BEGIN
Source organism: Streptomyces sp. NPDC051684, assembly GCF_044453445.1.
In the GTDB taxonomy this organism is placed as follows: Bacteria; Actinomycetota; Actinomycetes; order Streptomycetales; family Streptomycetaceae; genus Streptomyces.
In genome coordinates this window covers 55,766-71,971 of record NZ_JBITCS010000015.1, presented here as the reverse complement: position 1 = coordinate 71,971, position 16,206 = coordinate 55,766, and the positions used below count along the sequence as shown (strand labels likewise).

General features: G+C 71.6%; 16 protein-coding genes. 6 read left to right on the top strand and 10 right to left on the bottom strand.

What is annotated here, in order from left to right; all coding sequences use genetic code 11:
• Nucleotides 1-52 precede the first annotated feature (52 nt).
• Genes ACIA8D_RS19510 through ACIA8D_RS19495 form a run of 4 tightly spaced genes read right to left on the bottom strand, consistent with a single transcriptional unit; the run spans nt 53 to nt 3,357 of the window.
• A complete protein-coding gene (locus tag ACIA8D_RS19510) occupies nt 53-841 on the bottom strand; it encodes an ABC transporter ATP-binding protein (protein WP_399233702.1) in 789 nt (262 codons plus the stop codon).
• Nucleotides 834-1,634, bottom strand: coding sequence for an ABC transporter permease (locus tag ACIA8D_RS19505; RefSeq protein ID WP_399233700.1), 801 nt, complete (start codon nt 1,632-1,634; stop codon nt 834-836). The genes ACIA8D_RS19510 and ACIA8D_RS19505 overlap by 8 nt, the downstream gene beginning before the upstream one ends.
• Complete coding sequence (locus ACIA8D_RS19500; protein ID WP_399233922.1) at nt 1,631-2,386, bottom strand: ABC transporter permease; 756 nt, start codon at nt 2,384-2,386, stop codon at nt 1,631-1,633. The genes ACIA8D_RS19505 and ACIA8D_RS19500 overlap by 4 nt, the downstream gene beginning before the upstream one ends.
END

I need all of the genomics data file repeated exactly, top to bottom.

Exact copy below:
Source organism: Streptomyces sp. NPDC051684, assembly GCF_044453445.1.
In the GTDB taxonomy this organism is placed as follows: Bacteria; Actinomycetota; Actinomycetes; order Streptomycetales; family Streptomycetaceae; genus Streptomyces.
In genome coordinates this window covers 55,766-71,971 of record NZ_JBITCS010000015.1, presented here as the reverse complement: position 1 = coordinate 71,971, position 16,206 = coordinate 55,766, and the positions used below count along the sequence as shown (strand labels likewise).

General features: G+C 71.6%; 16 protein-coding genes. 6 read left to right on the top strand and 10 right to left on the bottom strand.

What is annotated here, in order from left to right; all coding sequences use genetic code 11:
• Nucleotides 1-52 precede the first annotated feature (52 nt).
• Genes ACIA8D_RS19510 through ACIA8D_RS19495 form a run of 4 tightly spaced genes read right to left on the bottom strand, consistent with a single transcriptional unit; the run spans nt 53 to nt 3,357 of the window.
• A complete protein-coding gene (locus tag ACIA8D_RS19510) occupies nt 53-841 on the bottom strand; it encodes an ABC transporter ATP-binding protein (protein WP_399233702.1) in 789 nt (262 codons plus the stop codon).
• Nucleotides 834-1,634, bottom strand: coding sequence for an ABC transporter permease (locus tag ACIA8D_RS19505; RefSeq protein ID WP_399233700.1), 801 nt, complete (start codon nt 1,632-1,634; stop codon nt 834-836). The genes ACIA8D_RS19510 and ACIA8D_RS19505 overlap by 8 nt, the downstream gene beginning before the upstream one ends.
• Complete coding sequence (locus ACIA8D_RS19500; protein ID WP_399233922.1) at nt 1,631-2,386, bottom strand: ABC transporter permease; 756 nt, start codon at nt 2,384-2,386, stop codon at nt 1,631-1,633. The genes ACIA8D_RS19505 and ACIA8D_RS19500 overlap by 4 nt, the downstream gene beginning before the upstream one ends.